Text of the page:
Unlike a lot of my peers, I'm not usually one to moan about the never-ending mid-season Sales of the high street multiples. It's probably because I'm one of those retailers who is lucky enough to be based far away from the high street.
As a destination store that people drive to I'm shielded from the worst effects of this insidious ongoing discounting on smaller retail businesses. It has never seemed that significant to me. I do notice when stores go on Sale, but since it's not happening in my back yard I have been able to stick to my guns and keep to just two Sales a year, in January and July.
So it stopped me in my tracks when within a week a local department store advertised new-season Gerry Weber in its Sale. Then when I opened my Daily Telegraph on Saturday a mini-catalogue fell out, advertising a number of the collections I stock, all at a 25% discount.
Come on guys. Need I remind you we are in March? Not June, not even May, but March. The stock has only just hit the shop floor and it is already being offered at a discount. This seems ludicrous and a little short-sighted. Yes, it might boost trade this time, but what will customers expect next time? Another discount, of course.
I suspect the labels involved are also a little upset about the impact it could have on their brand's profile to be discounted at this time of year. They may be questioning whether this kind of marketing ploy only serves to cheapen their product in the long run.
In the newspapers recently I have read interviews with the outgoing chairman of John Lewis, Sir Stuart Hampson. In one of many articles about him in recent weeks he spoke of the short-sighted nature of some retail businesses. It seems that some look at the immediate future rather than the long-term impact.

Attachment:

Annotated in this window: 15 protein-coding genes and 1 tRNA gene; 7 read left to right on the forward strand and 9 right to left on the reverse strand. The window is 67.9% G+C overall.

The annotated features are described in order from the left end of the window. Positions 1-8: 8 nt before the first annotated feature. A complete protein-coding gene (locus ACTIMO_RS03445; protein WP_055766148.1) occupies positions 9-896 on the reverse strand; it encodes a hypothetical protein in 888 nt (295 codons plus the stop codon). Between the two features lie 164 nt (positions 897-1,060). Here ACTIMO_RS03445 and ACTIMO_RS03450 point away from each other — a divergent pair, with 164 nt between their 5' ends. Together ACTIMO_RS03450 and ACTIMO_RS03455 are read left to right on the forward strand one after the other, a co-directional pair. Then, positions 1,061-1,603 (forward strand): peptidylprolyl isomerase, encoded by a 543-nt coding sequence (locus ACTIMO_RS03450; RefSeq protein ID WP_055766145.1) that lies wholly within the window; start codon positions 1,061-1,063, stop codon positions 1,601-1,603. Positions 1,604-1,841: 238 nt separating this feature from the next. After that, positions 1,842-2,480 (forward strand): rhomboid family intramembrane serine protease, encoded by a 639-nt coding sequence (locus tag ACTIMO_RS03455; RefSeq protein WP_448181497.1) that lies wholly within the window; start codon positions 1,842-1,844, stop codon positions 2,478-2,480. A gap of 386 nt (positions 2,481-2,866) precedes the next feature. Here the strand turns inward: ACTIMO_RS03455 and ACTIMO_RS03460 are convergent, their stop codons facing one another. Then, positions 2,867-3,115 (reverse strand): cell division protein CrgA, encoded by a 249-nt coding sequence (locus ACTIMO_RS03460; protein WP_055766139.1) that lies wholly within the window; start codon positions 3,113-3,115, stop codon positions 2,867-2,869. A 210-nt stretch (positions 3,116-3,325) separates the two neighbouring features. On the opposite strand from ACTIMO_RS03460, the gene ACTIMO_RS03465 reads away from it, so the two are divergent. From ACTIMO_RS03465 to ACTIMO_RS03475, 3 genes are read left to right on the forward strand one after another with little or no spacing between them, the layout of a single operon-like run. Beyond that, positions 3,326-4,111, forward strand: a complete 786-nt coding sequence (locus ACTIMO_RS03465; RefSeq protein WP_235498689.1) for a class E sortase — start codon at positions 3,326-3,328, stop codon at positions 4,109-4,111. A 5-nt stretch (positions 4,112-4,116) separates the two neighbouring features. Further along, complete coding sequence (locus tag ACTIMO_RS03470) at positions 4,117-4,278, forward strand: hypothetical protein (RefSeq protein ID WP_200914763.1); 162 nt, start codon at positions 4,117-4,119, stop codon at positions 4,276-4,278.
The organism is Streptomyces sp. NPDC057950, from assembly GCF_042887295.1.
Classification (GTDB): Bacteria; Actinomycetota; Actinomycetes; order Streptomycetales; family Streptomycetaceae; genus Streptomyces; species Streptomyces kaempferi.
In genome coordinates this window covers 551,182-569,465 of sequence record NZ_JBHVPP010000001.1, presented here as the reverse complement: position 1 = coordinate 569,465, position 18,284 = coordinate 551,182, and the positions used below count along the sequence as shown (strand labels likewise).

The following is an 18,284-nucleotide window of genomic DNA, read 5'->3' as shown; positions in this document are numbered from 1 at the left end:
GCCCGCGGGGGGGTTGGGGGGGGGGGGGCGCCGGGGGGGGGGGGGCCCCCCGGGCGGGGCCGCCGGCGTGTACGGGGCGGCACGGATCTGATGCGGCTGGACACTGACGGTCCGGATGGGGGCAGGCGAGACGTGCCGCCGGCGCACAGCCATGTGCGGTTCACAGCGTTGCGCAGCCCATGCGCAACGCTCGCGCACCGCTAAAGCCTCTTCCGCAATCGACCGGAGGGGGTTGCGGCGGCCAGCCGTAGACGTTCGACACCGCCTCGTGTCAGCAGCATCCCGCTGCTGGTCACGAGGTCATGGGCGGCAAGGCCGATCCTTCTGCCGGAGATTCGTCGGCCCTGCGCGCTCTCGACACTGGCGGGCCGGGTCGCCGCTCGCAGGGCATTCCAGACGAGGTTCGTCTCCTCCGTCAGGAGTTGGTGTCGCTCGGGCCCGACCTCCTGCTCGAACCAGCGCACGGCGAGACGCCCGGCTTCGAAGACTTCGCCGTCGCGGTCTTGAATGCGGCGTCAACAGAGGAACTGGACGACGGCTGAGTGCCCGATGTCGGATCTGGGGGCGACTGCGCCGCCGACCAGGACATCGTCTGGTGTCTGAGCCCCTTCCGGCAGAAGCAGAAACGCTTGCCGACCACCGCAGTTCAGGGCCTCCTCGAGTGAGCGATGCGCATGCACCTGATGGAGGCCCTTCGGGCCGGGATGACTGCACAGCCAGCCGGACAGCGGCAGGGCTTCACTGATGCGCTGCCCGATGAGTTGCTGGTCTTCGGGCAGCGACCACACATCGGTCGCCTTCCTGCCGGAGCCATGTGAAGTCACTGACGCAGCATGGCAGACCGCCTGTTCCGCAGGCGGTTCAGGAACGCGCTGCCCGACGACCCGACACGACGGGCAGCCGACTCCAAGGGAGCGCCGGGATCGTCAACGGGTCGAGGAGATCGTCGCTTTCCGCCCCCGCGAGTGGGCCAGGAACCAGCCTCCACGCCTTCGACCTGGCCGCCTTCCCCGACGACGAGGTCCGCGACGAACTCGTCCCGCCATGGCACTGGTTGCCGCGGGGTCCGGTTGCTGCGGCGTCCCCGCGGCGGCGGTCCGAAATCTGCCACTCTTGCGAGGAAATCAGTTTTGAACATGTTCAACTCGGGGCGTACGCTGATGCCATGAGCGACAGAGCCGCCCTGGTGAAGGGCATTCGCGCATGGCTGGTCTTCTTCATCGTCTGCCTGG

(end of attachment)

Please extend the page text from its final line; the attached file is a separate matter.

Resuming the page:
Maybe many of those in charge don't really care about the long term, because they may have picked up their bonus and scarpered, retired or simply had enough by the time the damage is done. But certainly not Hampson, who has passed on the mantel of chairman at the height of his career with a clear vision for those he leaves behind at John Lewis.
Jones Bootmaker is another retailer that is looking for longevity rather than short-term gains. Chief executive John Watkinson and his team are rolling out a refit programme and new store strategy, as well as maintaining the traditional quality of the brand. It's a controlled long-term vision. Not rushed, not reactionary, but proactive and long-lasting.
We all know that retail is not an easy business to be in, particularly at the moment. We hear constant tales of woe from high street multiples, but these retailers have to take some responsibility for the rise and fall of trade. Non-stop discounting causes long-term damage for what is actually a short-term gain. Those in charge at these retailers should maybe take Hampson's view and look at leaving a lasting legacy rather than opting for quick fixes.
Despite the local department store's decision to discount in March, I will be sticking to just two Sales a year and will continue to look at marketing strategies that will add value to the product and help to create a wonderful shopping experience for my customers. And with each marketing event I will take time to assess how this will influence my customers' expectations for future events. I will always ask the question: what impact will this have on the next time?
- Rebecca Furbank is a partner in womenswear independent Anne Furbank in Buckden, Cambridgeshire.